News

Seair to strengthen links to Philippine tourism spots

31 Aug 2009

Southeast Asian Airlines (Seair), one of the Philippines’ most aggressive local aviation players, has put on hold plans to go regional until the economic crisis and H1N1 virus issues are resolved.

Instead, it has decided to step up efforts to promote tourism in an archipelago still largely unexplored by Filipinos themselves as well as the wider international travel market.

After launching a sector between Puerto Princesa, Palawan to Kota Kinabalu in November last year – part of the Clark-Caticlan (Boracay)-Puerto Princesa-KK service – Seair management then revealed its vision to fly eventually to Singapore, Macau, Incheon, Bangkok and Kaoshiung. But global developments put a damper on this.

However, Seair’s domestic game plan received a boost recently when the Caticlan Airport, the jump off point to the renowned resort island of Boracay, was reconfigured by the government, leaving the carrier its sole user. Cebu Pacific and PAL Express of Philippine Airlines now land in Kalibo, having to make arrangements for their passengers to take the two-and-a-half hour trip to Caticlan. Although the shuttle is free, the transfer process can be annoying for time-strapped holiday makers.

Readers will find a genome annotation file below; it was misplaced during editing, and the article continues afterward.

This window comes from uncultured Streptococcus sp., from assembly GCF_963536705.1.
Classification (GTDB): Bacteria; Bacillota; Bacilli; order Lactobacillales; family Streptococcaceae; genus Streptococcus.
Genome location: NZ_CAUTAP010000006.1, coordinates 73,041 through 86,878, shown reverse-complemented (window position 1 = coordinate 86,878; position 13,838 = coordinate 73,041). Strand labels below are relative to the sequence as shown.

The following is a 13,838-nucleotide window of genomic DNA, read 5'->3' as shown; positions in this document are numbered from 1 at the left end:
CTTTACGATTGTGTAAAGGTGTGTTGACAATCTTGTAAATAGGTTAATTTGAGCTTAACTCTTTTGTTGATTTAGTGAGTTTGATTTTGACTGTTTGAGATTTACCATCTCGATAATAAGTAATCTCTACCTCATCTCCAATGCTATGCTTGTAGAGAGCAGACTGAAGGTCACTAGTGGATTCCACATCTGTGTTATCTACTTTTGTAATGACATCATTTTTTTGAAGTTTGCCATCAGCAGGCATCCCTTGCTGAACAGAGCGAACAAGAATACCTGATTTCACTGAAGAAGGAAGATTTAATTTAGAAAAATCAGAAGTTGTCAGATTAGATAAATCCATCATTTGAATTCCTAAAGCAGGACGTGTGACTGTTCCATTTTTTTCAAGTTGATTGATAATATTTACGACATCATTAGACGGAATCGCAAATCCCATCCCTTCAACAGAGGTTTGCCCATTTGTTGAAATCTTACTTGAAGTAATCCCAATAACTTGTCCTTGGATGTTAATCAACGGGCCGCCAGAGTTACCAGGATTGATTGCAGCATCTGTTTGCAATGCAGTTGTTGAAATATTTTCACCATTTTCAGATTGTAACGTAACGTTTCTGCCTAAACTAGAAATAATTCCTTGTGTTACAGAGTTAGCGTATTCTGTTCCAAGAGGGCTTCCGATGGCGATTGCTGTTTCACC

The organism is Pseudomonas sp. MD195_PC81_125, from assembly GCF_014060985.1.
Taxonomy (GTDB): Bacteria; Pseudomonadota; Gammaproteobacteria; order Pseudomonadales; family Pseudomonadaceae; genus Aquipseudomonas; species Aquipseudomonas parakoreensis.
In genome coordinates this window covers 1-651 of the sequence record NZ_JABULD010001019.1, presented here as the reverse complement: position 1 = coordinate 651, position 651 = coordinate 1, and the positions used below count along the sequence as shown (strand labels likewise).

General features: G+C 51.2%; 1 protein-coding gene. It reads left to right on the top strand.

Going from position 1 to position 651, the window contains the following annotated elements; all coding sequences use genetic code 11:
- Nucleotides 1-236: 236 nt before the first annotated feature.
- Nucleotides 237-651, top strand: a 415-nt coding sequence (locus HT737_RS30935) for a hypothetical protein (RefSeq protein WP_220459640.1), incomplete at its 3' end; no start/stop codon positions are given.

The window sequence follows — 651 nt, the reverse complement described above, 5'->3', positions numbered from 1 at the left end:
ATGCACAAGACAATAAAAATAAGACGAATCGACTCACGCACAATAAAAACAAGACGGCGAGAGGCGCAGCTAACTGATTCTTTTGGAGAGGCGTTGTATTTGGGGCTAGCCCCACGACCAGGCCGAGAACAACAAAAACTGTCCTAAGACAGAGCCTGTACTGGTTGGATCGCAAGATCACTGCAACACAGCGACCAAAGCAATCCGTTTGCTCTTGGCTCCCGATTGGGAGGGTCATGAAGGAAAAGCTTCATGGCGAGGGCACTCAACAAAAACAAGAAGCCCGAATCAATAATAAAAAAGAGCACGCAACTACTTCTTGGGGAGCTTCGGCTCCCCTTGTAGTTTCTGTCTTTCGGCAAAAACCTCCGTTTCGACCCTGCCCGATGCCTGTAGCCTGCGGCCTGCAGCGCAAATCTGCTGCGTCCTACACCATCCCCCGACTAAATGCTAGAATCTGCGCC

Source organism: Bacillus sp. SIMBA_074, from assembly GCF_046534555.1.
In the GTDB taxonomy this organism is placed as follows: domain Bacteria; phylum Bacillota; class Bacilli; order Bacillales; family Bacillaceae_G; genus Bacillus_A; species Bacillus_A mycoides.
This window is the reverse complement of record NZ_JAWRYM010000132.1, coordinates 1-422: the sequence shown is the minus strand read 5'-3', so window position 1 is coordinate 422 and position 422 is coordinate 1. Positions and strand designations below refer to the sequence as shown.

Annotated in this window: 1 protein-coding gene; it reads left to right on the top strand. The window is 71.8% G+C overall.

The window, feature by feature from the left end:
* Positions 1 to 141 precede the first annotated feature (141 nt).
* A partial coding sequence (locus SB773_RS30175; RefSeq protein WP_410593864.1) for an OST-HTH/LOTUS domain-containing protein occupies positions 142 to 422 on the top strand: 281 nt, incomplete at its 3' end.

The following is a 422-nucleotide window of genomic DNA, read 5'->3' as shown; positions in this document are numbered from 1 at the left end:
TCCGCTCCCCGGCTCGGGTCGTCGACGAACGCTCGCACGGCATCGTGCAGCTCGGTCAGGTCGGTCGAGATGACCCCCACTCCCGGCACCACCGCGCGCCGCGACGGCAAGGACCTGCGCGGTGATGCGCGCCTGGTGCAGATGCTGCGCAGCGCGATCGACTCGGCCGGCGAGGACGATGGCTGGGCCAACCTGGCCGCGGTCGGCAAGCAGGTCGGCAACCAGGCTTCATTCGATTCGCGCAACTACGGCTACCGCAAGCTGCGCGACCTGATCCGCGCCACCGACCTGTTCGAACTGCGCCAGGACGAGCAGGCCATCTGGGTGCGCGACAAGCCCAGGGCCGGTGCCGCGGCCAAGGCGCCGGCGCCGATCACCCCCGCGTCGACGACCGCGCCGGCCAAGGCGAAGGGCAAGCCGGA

A business consortium has won the bid to build a new Caticlan passenger terminal, but that is expected to still take about two years to build.

With increased demand, Seair officials said they would not “unduly jack up air fares”. According to Seair president Avelino Zapanta daily flights between Manila and Caticlan were recently increased from 18 to 27, rising to 27 in October, the start of the peak season, and in December to 32 flights. “Then, we’ll see how it goes after that,” he said.

The Cebu-Caticlan service was also relaunched on August 7 to fill in the vacuum left by Cebu Pacific.

Besides Boracay, which has been attracting, not just leisure traffic but corporate meeting groups, Zapanta said other destinations ripe for promoting included the provinces of Batanes, Masbate and Marinduque, which all boast pristine natural attractions, a unique culture and an unspoiled way of life.

The airline is in the process of adding three Dornier type aircraft to its current fleet inventory.

For more details on the airline, visit www.flyseair.com

Margie T Logarta

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